ran a story about the Beatles' United States arrival that afternoon in which the correspondent said, "The British Invasion this time goes by the code name Beatlemania." Two days later (Sunday, February 9) they appeared on The Ed Sullivan Show
The Ed Sullivan Show
. Nielsen Ratings estimated that 45 percent of US television viewers that night saw their appearance.

According to Michael Ross, "It is somewhat ironic that the biggest moment in the history of popular music was first experienced in the US as a television event." The Ed Sullivan Show
The Ed Sullivan Show
had for some time been a "comfortable hearth-and-slippers experience." Not many of the 73 million viewers watching in February 1964 would fully understand what impact the band they were watching would have. "In England lost her American colonies. Last week the Beatles took them back." Life magazine

The Beatles
The Beatles
soon incited contrasting reactions and, in the process, generated more novelty records than anyone – at least 200 during their 1964-1965 takeover and many more later (during Paul\'s "death" hoax , their break-up , etc.). Among the many reactions, favoring the hysteria, British girl group The Carefrees ' " We Love You Beatles " (#39 on 11 April 1964) and, on Tuff Records, the Patty Cakes' "I Understand Them", subtitled "A Love Song to the Beatles". Disapproving the pandemonium, American group the Four Preps ' "A Letter to the Beatles " (#85 on 4 April 1964) and American comedian Allan Sherman 's "Pop Hates the Beatles" (in reaction to the Beatles' "Pop Go the Beatles" ).

On April 4, the Beatles held the top five positions on the Billboard Hot 100 singles chart, and to date no other act has simultaneously held even the top three. The group's massive chart success, which included at least two of their singles holding the top spot on the Hot 100 during each of the seven consecutive years starting with 1964, continued until they broke up in 1970.


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One week after the Beatles entered the Hot 100 for the first time, Dusty Springfield , having launched a solo career after her participation in the Springfields , became the next British act to reach the Hot 100, with " I Only Want to Be with You ". Released in late 1963, this successful hit peaked at number 12 on the Hot 100 right around the time The Beatles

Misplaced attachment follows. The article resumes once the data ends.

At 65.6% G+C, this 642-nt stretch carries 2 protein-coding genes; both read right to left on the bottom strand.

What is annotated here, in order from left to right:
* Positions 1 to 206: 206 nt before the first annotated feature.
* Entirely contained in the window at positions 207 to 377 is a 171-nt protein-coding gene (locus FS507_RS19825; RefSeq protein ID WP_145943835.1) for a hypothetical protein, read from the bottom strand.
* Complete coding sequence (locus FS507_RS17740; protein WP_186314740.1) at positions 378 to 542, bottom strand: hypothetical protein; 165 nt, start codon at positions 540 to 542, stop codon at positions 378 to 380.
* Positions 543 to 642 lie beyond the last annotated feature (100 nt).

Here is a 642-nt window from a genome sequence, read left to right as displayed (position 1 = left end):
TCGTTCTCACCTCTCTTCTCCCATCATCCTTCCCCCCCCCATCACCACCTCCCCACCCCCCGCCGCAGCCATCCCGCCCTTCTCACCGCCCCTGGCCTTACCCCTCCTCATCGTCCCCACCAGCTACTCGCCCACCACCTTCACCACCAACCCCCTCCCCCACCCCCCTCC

The Beatles
began to dominate the U.S. airwaves. She soon followed up with several other hits, becoming what AllMusic described as "the finest white soul singer of her era." On the Hot 100, Dusty's solo career lasted almost as long, albeit with little more than one quarter of the hits, as the Beatles' group career before their breakup. During the next two years or so, Peter and Gordon , the Animals , Manfred Mann
Manfred Mann
, Petula Clark
Petula Clark
, Freddie and the Dreamers , Wayne Fontana and the Mindbenders , Herman\'s Hermits , the Rolling Stones , the Dave Clark Five , the Troggs , Donovan
, and Lulu in 1967, would have one or more number one singles in the US. Other Invasion acts included the Searchers , Billy J. Kramer , the Bachelors , Chad & Jeremy , Gerry and the Pacemakers , the Honeycombs , Them (and later its lead singer, Van Morrison
Van Morrison
), Tom Jones , the Yardbirds (whose guitarist Jimmy Page would later form Led Zeppelin
Led Zeppelin
), the Spencer Davis Group , the Small Faces , and numerous others. The Kinks , although considered part of the Invasion, initially failed to capitalize on their success in the US after their first three hits reached the Hot 100's top 10 (in part due to a ban by the American Federation of Musicians ) before resurfacing in 1970 with "Lola " and in 1983 with their biggest hit, "Come Dancing ". On May 8, 1965, the British Commonwealth came closer than it ever had or would to a clean sweep of a weekly Hot 100's Top 10 , lacking only a hit at number two instead of "Count Me In" by the US group Gary Lewis by 1966, spy series (both British and American) had emerged as a favorite format of American viewers, alongside Westerns and rural sitcoms.

Fashion and image marked the Beatles out from their earlier US rock and roll counterparts. Their distinctive, uniform style "challenged the clothing style of conventional US males," just as their music challenged the earlier conventions of the rock and roll genre. "Mod " fashions, such as the mini skirt from " Swinging London " designers such as Mary Quant and worn by early supermodels Twiggy , Jean Shrimpton and other models, were popular worldwide. John Crosby wrote, "The English girl has an enthusiasm that American men find utterly captivating. I'd like to import the whole Chelsea girl with her 'life is fabulous' philosophy to America with instructions to bore from within."